This fiber artist’s large, colorful weavings promote joy and playfulness

The Charlotte Observer

In the fibers room at UNC Charlotte — a tall, bright space, popping with vivid colors — Kat Sánchez Standfield found her craft.

Fiber artist Kat Sánchez Standfield’s colorful work is part of the Modifyed exhibit at the new Gallery C3 at Alchemy, on display until Nov. 29. COURTESY OF ALCHEMY AT C3LAB

“All the light would just pour into these really big shelves that housed all the yarn — three, four shelves of yarn fabric,” she said. “As soon as I saw (it), I thought, This is my thing.”

Influenced by her Panamanian roots, color is key for the 25-year-old artist, whose large, looped and vibrantly colored woven installation is a feature of C3 Lab’s current Modifyed exhibit, on display until Nov. 29.

The work hangs in the new Gallery C3 at Alchemy in South End, which includes a gallery space with movable walls and open space for a variety of installations, plus a restaurant and coffee shop that’s open to the public.

Sanchez Standfield’s work began with her residency at Goodyear Arts. “I call them my giant, magnified weavings,” Sanchez Standfield said. “Sharon loved that piece, and I was looking to continue working with that series and developing it further.”

Sharon Dowell, whose work can be found all over town from Camp North End to South End, curated the Modifyed exhibit. “The show idea was taking smaller components to make a bigger whole, (featuring) artists working with non-traditional materials,” Dowell said. “Kat’s work is so eye-catching and vibrant, and to blow up the scale of mending and weaving is such a cool idea.”

Other local artists featured in the exhibit include Ivan Toth Depena and Jason Watson.


Sánchez Standfield points to her mother and grandmother as early influences. “My mother embroidered,” she said. “She would make me a new ‘bouyetta’ — that’s a traditional Panamanian dress— every time I would grow out of it, and she taught me how to crochet when I was 10.”

Her earliest work with fibers didn’t go so well. “I wanted to make my little brother a baby blanket,” she said. “I would crochet until my thumbs would hurt, but it ended up being this really long, weird scarf,” she said. “It was so much fun.”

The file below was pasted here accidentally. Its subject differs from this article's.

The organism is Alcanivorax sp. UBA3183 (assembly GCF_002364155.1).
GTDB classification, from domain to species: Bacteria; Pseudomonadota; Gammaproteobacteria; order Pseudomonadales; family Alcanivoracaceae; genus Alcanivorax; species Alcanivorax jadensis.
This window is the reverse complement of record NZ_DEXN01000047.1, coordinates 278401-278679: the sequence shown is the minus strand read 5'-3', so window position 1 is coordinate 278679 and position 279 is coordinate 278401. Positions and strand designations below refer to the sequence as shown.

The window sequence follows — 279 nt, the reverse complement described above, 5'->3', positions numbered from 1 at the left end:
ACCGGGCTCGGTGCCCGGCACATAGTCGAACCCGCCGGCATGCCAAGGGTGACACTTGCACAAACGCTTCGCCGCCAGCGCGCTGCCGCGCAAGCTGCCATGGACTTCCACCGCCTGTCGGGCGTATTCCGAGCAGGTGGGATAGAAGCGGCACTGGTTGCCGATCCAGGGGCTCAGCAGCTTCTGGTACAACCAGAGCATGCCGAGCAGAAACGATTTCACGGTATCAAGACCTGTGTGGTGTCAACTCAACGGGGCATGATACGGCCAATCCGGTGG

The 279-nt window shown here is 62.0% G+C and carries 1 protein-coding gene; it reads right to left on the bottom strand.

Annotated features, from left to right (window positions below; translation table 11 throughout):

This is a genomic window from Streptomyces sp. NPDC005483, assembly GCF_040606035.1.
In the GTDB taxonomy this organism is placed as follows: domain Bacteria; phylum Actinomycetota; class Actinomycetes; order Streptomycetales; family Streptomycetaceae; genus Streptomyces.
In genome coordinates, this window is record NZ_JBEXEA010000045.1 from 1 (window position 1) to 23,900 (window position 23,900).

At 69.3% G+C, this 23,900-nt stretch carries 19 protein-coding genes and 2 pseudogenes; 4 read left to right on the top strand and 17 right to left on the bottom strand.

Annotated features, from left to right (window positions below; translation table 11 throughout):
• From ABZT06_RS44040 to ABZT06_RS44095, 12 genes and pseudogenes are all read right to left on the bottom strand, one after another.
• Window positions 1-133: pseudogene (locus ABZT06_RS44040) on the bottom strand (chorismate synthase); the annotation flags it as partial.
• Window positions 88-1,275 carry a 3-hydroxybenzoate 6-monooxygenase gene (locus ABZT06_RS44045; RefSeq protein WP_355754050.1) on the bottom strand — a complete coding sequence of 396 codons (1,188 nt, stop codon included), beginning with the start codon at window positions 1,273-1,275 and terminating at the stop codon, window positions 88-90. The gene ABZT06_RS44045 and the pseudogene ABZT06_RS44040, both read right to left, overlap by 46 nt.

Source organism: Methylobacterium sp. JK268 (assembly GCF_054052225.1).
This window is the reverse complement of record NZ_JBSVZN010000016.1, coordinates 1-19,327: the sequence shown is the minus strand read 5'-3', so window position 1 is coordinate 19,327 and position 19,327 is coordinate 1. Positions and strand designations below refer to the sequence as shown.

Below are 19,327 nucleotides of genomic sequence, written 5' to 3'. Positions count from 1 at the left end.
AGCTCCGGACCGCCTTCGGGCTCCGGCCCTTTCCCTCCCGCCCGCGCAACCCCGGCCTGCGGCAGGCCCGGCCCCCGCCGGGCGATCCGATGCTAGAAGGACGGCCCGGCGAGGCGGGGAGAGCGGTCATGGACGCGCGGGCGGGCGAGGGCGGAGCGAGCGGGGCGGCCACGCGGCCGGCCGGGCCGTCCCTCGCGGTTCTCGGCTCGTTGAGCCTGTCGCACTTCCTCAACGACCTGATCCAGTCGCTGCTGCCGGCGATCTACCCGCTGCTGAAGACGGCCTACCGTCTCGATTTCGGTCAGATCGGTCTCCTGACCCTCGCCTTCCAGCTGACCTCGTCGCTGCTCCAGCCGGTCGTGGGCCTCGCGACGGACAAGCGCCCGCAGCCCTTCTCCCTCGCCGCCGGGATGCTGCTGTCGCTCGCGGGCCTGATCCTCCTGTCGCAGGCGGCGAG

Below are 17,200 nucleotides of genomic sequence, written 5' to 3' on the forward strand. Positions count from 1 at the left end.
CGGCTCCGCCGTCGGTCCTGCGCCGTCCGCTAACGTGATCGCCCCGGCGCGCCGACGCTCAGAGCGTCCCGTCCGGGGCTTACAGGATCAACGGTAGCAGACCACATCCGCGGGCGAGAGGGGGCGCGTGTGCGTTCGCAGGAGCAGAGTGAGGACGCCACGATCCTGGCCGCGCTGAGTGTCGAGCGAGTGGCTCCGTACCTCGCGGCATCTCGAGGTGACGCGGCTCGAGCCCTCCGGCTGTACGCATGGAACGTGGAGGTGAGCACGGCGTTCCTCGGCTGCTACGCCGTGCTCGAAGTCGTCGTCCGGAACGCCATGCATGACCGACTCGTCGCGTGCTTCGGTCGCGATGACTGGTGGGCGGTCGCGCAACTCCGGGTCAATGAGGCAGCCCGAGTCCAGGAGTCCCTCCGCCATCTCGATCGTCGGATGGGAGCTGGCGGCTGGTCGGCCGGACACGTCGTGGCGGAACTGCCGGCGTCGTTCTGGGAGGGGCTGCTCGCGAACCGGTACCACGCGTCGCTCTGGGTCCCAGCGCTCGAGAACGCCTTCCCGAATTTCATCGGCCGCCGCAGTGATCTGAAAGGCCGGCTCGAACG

The military is another key influence for the artist. Her father was stationed in Japan for the majority of her youth, and her mother moved them to Fayetteville to be close to friends. “They take away your identity,” she said. “You wear the uniform, have the same haircut. I grew up resenting all of that.”

In the Latino culture, in her home and immediate community, they celebrated color, texture and traditional fabrics. “I gravitated toward that,” she said.

Kat Sanchez Standfield calls her pieces “giant, magnified weavings.” Courtesy of Alchemy at C3Lab

After high school, she followed a friend to Charlotte, where she enrolled at Central Piedmont Community College. “I had never been to Charlotte or really knew much about it at all,” she said, but eventually she entered the art program at UNC Charlotte, graduating in 2019.

“In undergrad, I was very serious, and my work was always political and about the facts,” she said. “Now my work has gravitated away from focusing on what’s negative or what harm has been created, and is moreso geared toward playfulness, brightness, color and joy.”


In perhaps her largest-scale project to date, she and her fiance, John Bates — a fellow artist known as Cheeks — painted a mural for Talking Walls 2020 incorporating a visual of herself with her fibers into a collaborative mural. The mural, rich in color, covers walls in south Charlotte at The Exchange.

In it, she’s sitting on a stack of books clad in checkered sneakers, mending jeans. Paper airplanes move through the air. It’s that playfulness in art that leads her to offering interactive experiences in her work, often encouraging people to touch or rearrange the art.

A Talking Walls 2020 mural by Kat Sánchez Standfield and her fiance John Bates, known as Cheeks. Courtesy of Kat Sánchez Standfield

“I started making things that made me happy,” she said. “I can’t help the world if I’m not in a place where I’m able to, so if I can improve myself, I can offer things to others that will help better the community.”


In the future, she plans to share her skills by offering “visible mending” workshops, sharing creative ways to refresh and repair clothing. “It highlights the fact that you’ve mended it, which is sustainable and good for the environment, but also good for your relationship with the things you have, the relationship you have caring for the things that cared for you.”

Also, Sánchez Standfield will participate in an upcoming show looking at how art is “as essential as a bag of groceries.” Open to the public on Dec. 4 at Goodyear Arts, “Nutrient Rich” will feature a “grand buffet” of more than 100 small, individual works.

Original story appeared in The Charlotte Observer/November 2020

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